The History of Dry Ice

Dry ice is one of the biggest unsung heroes of the modern economy. If you want to know what is dry ice, you’re going to need to know some cool science and history.  

Did you know you can use dry ice for cleaning, transporting consumer goods, and even in industrial settings? You can! 

Here’s a quick guide to the history of dry ice. 

What Is Dry Ice?

To understand what dry ice is, you’re going to need a little science! 

Dry ice is simply the solid form of the carbon dioxide gas. This is a gas that is found naturally in the atmosphere, but it doesn’t become solid until it gets incredibly cold. Carbon dioxide gas only freezes at -109 degrees Fahrenheit (-78 degrees Celsius). 

When you see a block of dry ice, all of that fog around the ice is evaporating carbon dioxide gas. 

Here’s a fun fact about dry ice. Dry ice actually does not melt. Its freezing point is so low that the average temperatures on the surface of the Earth cause it to skip melting and go directly into becoming a gas. 

Dry Ice Has an Interesting History 

Dry ice was first observed by French chemist Charles Thilorier in 1835. The legend goes that Thilorier was attempting to observe and study liquid carbon dioxide to find a better way to store this chemical.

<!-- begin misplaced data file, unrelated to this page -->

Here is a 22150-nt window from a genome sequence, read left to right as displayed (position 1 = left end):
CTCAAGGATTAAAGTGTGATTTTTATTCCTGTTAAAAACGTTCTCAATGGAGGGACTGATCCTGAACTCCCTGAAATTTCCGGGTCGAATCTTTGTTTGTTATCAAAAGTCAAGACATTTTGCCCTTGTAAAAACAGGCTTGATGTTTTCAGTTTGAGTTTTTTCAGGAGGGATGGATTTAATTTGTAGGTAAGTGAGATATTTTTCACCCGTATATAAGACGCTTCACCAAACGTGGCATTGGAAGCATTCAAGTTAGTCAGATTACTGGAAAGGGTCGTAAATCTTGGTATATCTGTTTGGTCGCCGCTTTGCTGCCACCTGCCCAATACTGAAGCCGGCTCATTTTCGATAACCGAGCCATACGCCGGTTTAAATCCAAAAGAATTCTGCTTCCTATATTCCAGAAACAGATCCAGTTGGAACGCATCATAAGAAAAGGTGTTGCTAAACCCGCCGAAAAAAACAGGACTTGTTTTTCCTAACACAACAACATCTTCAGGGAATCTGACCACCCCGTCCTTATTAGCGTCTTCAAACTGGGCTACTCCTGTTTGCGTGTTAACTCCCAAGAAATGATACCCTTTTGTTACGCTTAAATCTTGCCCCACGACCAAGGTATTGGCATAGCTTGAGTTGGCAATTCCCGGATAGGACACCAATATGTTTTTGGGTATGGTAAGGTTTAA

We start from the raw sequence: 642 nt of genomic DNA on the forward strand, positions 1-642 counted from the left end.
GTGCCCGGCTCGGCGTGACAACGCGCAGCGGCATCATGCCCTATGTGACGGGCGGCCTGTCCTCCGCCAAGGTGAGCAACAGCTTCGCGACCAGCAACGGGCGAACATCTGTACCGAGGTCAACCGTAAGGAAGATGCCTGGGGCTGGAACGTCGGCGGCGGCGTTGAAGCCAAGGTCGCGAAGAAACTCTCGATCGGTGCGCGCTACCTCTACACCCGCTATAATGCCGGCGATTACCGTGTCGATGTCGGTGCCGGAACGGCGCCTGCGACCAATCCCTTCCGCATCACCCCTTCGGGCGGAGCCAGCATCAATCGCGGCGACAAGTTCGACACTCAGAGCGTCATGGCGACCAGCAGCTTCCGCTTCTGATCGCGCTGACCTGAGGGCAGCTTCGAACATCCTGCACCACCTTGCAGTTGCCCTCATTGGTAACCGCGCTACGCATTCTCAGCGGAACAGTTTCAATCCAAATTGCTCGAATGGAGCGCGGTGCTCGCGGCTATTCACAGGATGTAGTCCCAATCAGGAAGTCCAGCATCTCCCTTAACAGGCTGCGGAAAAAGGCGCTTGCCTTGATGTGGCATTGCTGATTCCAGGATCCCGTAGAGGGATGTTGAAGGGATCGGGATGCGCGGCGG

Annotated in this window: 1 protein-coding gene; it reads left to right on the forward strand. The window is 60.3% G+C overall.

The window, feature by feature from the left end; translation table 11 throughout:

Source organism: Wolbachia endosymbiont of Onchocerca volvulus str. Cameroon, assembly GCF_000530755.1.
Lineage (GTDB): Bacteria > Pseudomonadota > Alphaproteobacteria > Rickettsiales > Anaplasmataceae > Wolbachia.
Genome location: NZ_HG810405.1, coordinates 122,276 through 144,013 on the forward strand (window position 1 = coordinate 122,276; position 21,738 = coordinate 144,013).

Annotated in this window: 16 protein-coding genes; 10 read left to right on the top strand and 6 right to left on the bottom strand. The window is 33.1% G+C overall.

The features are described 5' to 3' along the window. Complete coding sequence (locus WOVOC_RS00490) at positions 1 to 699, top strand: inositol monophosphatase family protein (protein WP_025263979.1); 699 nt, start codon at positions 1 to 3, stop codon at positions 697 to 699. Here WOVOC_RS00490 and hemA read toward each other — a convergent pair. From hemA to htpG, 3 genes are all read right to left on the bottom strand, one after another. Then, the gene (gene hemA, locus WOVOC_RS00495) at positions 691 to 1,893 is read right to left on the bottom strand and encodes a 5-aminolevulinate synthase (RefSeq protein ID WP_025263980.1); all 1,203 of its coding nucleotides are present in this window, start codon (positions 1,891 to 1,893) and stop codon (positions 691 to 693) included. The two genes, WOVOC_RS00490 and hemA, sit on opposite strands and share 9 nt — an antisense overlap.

Thilorier stumbled into dry ice one day when using metal canisters to contain liquid carbon dioxide. 

It would be another 60 years before a dry ice would be used commercially. The early uses of dry ice were in industrial settings, but they had a sweet second life when they hit the commercial scene.

One of the earliest commercial uses for dry ice was in the United States. Dry ice was the solution that ice cream and frozen dessert manufacturers needed. Before the invention of dry ice, most customers had to eat their frozen deserts at the store, or the ice cream would melt before the consumers even made it home. 

Dry Ice for Cleaning 

Dry ice does more than just keep ice cream cool; you can also use dry ice for cleaning. 

One of the most compelling uses for dry ice is in industrial and commercial cleaning. Dry ice blasting involves using dry ice as a medium that is blasted on two surfaces to remove grime, rust, and other debris.

Dry ice blasting is a type of cleaning that is much more environmentally friendly than silicone bead blasting or glass bead blasting. This kind of cleaning leaves no residue behind, making the cleanup job much more effective. 

Contact Knauss Property Services Today

Whether you’re looking for a commercial and industrial building restoration contractor or you want to find out more about how dry ice can be used to clean dirt, grime, and other elements from your building, Knauss Property Services is the company you need to contact. 

Call Knauss Property Services today to restore your industrial or commercial building.